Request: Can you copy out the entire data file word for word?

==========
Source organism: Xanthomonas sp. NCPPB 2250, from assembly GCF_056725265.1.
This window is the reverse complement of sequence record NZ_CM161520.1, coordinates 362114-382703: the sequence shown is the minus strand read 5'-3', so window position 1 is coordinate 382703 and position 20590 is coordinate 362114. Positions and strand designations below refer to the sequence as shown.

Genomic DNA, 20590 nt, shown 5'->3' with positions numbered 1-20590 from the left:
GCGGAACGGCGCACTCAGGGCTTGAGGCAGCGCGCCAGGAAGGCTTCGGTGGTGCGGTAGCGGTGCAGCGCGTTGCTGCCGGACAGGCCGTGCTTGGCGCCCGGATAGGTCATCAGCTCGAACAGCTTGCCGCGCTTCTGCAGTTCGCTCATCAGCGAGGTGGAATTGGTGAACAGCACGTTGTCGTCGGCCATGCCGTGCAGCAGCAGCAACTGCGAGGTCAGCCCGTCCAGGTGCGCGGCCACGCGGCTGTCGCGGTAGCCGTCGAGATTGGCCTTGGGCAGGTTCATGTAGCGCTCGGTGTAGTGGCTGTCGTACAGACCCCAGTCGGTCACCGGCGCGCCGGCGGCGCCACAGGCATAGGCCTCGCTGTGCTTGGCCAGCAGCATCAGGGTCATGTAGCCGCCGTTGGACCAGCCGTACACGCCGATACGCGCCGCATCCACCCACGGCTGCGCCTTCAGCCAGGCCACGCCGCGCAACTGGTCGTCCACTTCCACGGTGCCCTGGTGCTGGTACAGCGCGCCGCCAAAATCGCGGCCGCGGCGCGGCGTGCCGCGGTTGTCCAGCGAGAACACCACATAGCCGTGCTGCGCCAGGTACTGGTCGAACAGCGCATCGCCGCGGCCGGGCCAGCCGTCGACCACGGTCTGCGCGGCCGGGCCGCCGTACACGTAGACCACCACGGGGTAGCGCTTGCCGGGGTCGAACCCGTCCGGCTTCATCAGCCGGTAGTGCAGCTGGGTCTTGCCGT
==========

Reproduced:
Source organism: Xanthomonas sp. NCPPB 2250, from assembly GCF_056725265.1.
This window is the reverse complement of sequence record NZ_CM161520.1, coordinates 362114-382703: the sequence shown is the minus strand read 5'-3', so window position 1 is coordinate 382703 and position 20590 is coordinate 362114. Positions and strand designations below refer to the sequence as shown.

Genomic DNA, 20590 nt, shown 5'->3' with positions numbered 1-20590 from the left:
GCGGAACGGCGCACTCAGGGCTTGAGGCAGCGCGCCAGGAAGGCTTCGGTGGTGCGGTAGCGGTGCAGCGCGTTGCTGCCGGACAGGCCGTGCTTGGCGCCCGGATAGGTCATCAGCTCGAACAGCTTGCCGCGCTTCTGCAGTTCGCTCATCAGCGAGGTGGAATTGGTGAACAGCACGTTGTCGTCGGCCATGCCGTGCAGCAGCAGCAACTGCGAGGTCAGCCCGTCCAGGTGCGCGGCCACGCGGCTGTCGCGGTAGCCGTCGAGATTGGCCTTGGGCAGGTTCATGTAGCGCTCGGTGTAGTGGCTGTCGTACAGACCCCAGTCGGTCACCGGCGCGCCGGCGGCGCCACAGGCATAGGCCTCGCTGTGCTTGGCCAGCAGCATCAGGGTCATGTAGCCGCCGTTGGACCAGCCGTACACGCCGATACGCGCCGCATCCACCCACGGCTGCGCCTTCAGCCAGGCCACGCCGCGCAACTGGTCGTCCACTTCCACGGTGCCCTGGTGCTGGTACAGCGCGCCGCCAAAATCGCGGCCGCGGCGCGGCGTGCCGCGGTTGTCCAGCGAGAACACCACATAGCCGTGCTGCGCCAGGTACTGGTCGAACAGCGCATCGCCGCGGCCGGGCCAGCCGTCGACCACGGTCTGCGCGGCCGGGCCGCCGTACACGTAGACCACCACGGGGTAGCGCTTGCCGGGGTCGAACCCGTCCGGCTTCATCAGCCGGTAGTGCAGCTGGGTCTTGCCGT